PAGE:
Anaheim Ducks: Frederick Andersen

Ducks' goal: Avoid unpredictable Game 7

April, 27, 2014
Apr 27
8:00
AM PT
DALLAS -- The Anaheim Ducks know all about the precarious position of 3-2 leads in a best-of-seven series. They headed into Game 6 on the road last year in Detroit with a 3-2 lead in the series. But the Red Wings won in overtime and then skated to a Game 7 victory at the Honda Center in Anaheim. It ended a season with high expectations way earlier than planned.

The Ducks don't want a repeat.

"It’s a learning curve," Ducks forward Corey Perry said. "Every year is different. There’s a lot of guys in there that remember last year and what happened. Coming into [Sunday night in Dallas], it’s a huge game. You don’t want to go back home for a Game 7. You want to finish it here and move on. That’s our mindset and that’s the way we got to approach it."

[+] EnlargeAnaheim Ducks
Kelvin Kuo/USA TODAY SportsThe Ducks found their offense in Game 5; they're aiming to keep it clicking in Dallas on Sunday night to avoid a Game 7 at home.
For the Ducks, that means winning in Dallas for the first time in these playoffs. In Games 3 and 4, the power play was held without a goal, Frederik Andersen was pulled in the third period of Game 4 and Ryan Getzlaf didn't play in Game 4 with an aggravated upper-body injury.

But on home ice, it's been a different story. Anaheim scored early in the third period and didn't look back, going 4-for-6 on the power play in Game 5 to put itself one win away from the second round. After winning the Pacific Division and failing to get out of the first round last season, the Ducks are focused on finishing the job now and avoiding a Game 7 in which anything can happen -- and usually does.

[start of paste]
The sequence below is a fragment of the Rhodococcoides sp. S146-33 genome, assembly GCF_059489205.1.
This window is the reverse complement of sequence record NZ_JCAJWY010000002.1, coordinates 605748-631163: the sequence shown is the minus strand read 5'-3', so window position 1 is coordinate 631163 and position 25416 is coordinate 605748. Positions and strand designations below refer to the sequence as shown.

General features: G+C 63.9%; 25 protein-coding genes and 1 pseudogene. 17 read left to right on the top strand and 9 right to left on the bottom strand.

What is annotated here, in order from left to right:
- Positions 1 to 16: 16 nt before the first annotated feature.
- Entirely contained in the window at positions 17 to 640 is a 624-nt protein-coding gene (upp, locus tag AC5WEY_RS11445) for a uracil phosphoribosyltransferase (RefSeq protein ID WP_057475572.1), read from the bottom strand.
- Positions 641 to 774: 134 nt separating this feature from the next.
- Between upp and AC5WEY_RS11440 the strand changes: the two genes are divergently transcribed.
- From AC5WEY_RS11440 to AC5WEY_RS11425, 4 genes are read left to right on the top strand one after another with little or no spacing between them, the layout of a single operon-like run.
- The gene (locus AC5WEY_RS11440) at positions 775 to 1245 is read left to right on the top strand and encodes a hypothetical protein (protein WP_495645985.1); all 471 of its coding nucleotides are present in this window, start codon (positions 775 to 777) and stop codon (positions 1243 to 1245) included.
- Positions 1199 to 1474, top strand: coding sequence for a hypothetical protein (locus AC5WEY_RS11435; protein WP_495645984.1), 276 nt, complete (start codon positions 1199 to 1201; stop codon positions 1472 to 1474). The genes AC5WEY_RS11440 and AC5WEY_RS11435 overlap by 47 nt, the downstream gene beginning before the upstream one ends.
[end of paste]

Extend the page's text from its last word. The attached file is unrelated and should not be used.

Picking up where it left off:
"At the end of the day, you learn a lot more from losing than you do from winning sometimes," Anaheim forward Nick Bonino said. "It’s why on our shirts we have ‘Unfinished Business’ and stuff like that. Guys don’t want to shy away from that. It’s something that happened. Something that taught us we need to be better no matter how good we are in the regular season."

Ducks coach Bruce Boudreau just hopes that last year's experience means a big lesson was learned.

"It’s an expensive lesson," Boudreau said. "In that [Game 6], we ended up losing in overtime, but we didn’t play a great game. After we won Game 5, we thought, ‘OK, now we’re going to win because we’re only one game away.' Forgetting to tell that the hardest game to win is the fourth one. When you corner a bear or whatever, they fight the hardest.

"That experience with most of the guys that were here last year, I hope works for [Sunday]. We don’t want to wait for a seventh game if we can help it. Obviously, Dallas wants to push it as far as they can go, because in Game 7s, anything can happen. But that would be the experience we gain from it. That’s sort of the message."

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